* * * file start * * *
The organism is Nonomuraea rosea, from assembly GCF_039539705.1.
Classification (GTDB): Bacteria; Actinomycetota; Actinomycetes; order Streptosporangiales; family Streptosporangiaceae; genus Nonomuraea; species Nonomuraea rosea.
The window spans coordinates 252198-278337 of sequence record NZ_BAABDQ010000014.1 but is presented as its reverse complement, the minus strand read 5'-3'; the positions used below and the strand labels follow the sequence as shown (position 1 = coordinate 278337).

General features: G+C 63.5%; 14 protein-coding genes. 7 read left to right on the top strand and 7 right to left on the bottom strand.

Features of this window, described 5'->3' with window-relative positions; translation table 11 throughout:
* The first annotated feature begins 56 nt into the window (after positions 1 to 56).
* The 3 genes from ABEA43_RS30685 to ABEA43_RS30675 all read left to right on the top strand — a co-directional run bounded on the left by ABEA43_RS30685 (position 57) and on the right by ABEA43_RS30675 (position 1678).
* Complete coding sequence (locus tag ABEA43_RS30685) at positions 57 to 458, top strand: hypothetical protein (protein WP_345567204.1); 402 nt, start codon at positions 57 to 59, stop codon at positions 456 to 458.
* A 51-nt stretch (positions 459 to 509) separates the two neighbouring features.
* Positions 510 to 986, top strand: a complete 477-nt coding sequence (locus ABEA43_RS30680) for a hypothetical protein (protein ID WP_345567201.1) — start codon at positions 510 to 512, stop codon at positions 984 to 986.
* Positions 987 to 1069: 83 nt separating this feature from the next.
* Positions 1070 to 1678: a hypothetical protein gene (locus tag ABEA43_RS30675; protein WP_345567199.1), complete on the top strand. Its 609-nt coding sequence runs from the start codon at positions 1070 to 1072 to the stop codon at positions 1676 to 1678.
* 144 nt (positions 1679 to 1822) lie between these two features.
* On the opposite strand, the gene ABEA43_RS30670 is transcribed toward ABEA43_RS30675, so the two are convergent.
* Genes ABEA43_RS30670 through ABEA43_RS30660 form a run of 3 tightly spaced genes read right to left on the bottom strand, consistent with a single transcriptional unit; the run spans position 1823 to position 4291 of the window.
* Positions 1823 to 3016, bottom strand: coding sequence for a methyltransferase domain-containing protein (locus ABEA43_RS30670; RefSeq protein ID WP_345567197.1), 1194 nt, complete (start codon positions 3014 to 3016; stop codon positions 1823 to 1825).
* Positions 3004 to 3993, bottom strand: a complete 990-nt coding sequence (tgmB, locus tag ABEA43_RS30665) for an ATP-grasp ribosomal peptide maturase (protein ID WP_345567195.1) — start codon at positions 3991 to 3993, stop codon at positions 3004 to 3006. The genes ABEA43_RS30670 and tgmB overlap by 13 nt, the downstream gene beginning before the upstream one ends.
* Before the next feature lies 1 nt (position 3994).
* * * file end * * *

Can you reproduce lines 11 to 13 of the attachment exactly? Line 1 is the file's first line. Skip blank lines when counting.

* Positions 987 to 1069: 83 nt separating this feature from the next.
* Positions 1070 to 1678: a hypothetical protein gene (locus tag ABEA43_RS30675; protein WP_345567199.1), complete on the top strand. Its 609-nt coding sequence runs from the start codon at positions 1070 to 1072 to the stop codon at positions 1676 to 1678.
* 144 nt (positions 1679 to 1822) lie between these two features.